Seattle completes fix of Boundary Dam hydro unit

The city of Seattle, Wash., said July 24 that Seattle City Light’s Boundary Dam electrical generating Unit 53 is back up and running for the peak generation season on the Pend Oreille River.

The generator was repaired in half the time it typically takes for this type of project and $1m under budget. On April 27, 2013, the generator experienced a severe electrical short disabling the unit right before peak generation, causing an estimated $6m to $7m loss in surplus power sales between April and July of 2013.

Industry experts decided that the unit needed a full replacement of the electrical windings in the generator core. Unit 53 was last rewound in 1982 and was scheduled for maintenance in 2017. Repair costs were estimated at $18m and were paid from City Light’s capital improvement projects budget. Such projects typically take two years to complete. The dedicated project team worked diligently and strategically to complete overhaul Unit 53 in less than 12 months and $1m under budget.

“The project is an example of how a completely focused team, with exceptional project management, can come together and rebuild a machine in half the time we would typically take,” said General Manager and CEO Jorge Carrasco.

Seattle City Light is the 10th largest public electric utility in the United States. It began generating power at Boundary Dam in 1967. This facility produces the most electricity of any City Light dam – up to 1,040 MW, or up to 40% of Seattle’s electricity requirements.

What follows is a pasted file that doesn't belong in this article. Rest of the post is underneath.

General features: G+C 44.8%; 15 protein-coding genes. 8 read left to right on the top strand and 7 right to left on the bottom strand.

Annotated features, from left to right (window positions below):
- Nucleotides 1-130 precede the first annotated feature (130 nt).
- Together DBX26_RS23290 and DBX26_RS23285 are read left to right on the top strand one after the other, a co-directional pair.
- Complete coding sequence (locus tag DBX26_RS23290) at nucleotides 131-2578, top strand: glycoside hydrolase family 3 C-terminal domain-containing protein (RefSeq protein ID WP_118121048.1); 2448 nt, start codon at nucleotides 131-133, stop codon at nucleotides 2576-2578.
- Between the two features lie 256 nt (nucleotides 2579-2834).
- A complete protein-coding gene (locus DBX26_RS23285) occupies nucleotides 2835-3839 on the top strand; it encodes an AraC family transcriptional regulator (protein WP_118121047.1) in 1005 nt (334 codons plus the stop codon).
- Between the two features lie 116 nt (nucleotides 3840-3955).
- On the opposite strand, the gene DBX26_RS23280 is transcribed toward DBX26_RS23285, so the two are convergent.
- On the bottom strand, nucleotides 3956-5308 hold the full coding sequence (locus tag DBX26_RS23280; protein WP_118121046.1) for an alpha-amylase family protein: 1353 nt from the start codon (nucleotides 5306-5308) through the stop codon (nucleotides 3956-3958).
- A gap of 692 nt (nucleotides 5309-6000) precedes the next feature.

About Barry Cassell 20414 Articles
Barry Cassell is Chief Analyst for GenerationHub covering coal and emission controls issues, projects and policy. He has covered the coal and power generation industry for more than 24 years, beginning in November 2011 at GenerationHub and prior to that as editor of SNL Energy’s Coal Report. He was formerly with Coal Outlook for 15 years as the publication’s editor and contributing writer, and prior to that he was editor of Coal & Synfuels Technology and associate editor of The Energy Report. He has a bachelor’s degree from Central Michigan University.